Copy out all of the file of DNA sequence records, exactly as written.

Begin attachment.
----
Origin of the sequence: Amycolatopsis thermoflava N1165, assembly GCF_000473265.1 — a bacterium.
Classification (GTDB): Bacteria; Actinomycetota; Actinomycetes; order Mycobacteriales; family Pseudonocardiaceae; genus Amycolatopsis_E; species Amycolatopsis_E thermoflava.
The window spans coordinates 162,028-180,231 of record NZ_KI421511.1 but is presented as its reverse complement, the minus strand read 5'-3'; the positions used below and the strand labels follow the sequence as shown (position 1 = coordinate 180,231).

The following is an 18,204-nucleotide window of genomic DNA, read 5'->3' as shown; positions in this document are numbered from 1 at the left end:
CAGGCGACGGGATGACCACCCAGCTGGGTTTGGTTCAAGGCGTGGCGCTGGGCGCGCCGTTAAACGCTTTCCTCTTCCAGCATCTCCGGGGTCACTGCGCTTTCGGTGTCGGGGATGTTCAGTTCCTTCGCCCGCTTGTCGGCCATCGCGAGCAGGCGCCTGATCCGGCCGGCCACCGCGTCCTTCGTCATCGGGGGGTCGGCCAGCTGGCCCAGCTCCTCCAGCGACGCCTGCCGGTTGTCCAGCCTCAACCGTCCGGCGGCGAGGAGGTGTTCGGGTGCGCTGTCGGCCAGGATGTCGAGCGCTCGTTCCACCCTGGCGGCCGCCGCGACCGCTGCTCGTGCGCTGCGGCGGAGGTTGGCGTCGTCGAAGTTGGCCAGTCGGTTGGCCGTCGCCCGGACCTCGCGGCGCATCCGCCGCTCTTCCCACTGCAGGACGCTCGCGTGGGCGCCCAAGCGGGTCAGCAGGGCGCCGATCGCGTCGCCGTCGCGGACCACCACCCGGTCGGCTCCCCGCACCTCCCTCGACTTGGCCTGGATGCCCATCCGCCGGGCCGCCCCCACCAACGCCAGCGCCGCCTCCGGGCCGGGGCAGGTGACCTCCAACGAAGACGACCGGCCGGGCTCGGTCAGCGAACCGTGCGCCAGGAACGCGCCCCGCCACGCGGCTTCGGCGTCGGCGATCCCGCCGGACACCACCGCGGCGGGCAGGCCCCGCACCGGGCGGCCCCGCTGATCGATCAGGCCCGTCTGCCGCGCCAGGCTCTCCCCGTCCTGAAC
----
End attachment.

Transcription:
Origin of the sequence: Amycolatopsis thermoflava N1165, assembly GCF_000473265.1 — a bacterium.
Classification (GTDB): Bacteria; Actinomycetota; Actinomycetes; order Mycobacteriales; family Pseudonocardiaceae; genus Amycolatopsis_E; species Amycolatopsis_E thermoflava.
The window spans coordinates 162,028-180,231 of record NZ_KI421511.1 but is presented as its reverse complement, the minus strand read 5'-3'; the positions used below and the strand labels follow the sequence as shown (position 1 = coordinate 180,231).

The following is an 18,204-nucleotide window of genomic DNA, read 5'->3' as shown; positions in this document are numbered from 1 at the left end:
CAGGCGACGGGATGACCACCCAGCTGGGTTTGGTTCAAGGCGTGGCGCTGGGCGCGCCGTTAAACGCTTTCCTCTTCCAGCATCTCCGGGGTCACTGCGCTTTCGGTGTCGGGGATGTTCAGTTCCTTCGCCCGCTTGTCGGCCATCGCGAGCAGGCGCCTGATCCGGCCGGCCACCGCGTCCTTCGTCATCGGGGGGTCGGCCAGCTGGCCCAGCTCCTCCAGCGACGCCTGCCGGTTGTCCAGCCTCAACCGTCCGGCGGCGAGGAGGTGTTCGGGTGCGCTGTCGGCCAGGATGTCGAGCGCTCGTTCCACCCTGGCGGCCGCCGCGACCGCTGCTCGTGCGCTGCGGCGGAGGTTGGCGTCGTCGAAGTTGGCCAGTCGGTTGGCCGTCGCCCGGACCTCGCGGCGCATCCGCCGCTCTTCCCACTGCAGGACGCTCGCGTGGGCGCCCAAGCGGGTCAGCAGGGCGCCGATCGCGTCGCCGTCGCGGACCACCACCCGGTCGGCTCCCCGCACCTCCCTCGACTTGGCCTGGATGCCCATCCGCCGGGCCGCCCCCACCAACGCCAGCGCCGCCTCCGGGCCGGGGCAGGTGACCTCCAACGAAGACGACCGGCCGGGCTCGGTCAGCGAACCGTGCGCCAGGAACGCGCCCCGCCACGCGGCTTCGGCGTCGGCGATCCCGCCGGACACCACCGCGGCGGGCAGGCCCCGCACCGGGCGGCCCCGCTGATCGATCAGGCCCGTCTGCCGCGCCAGGCTCTCCCCGTCCTGAAC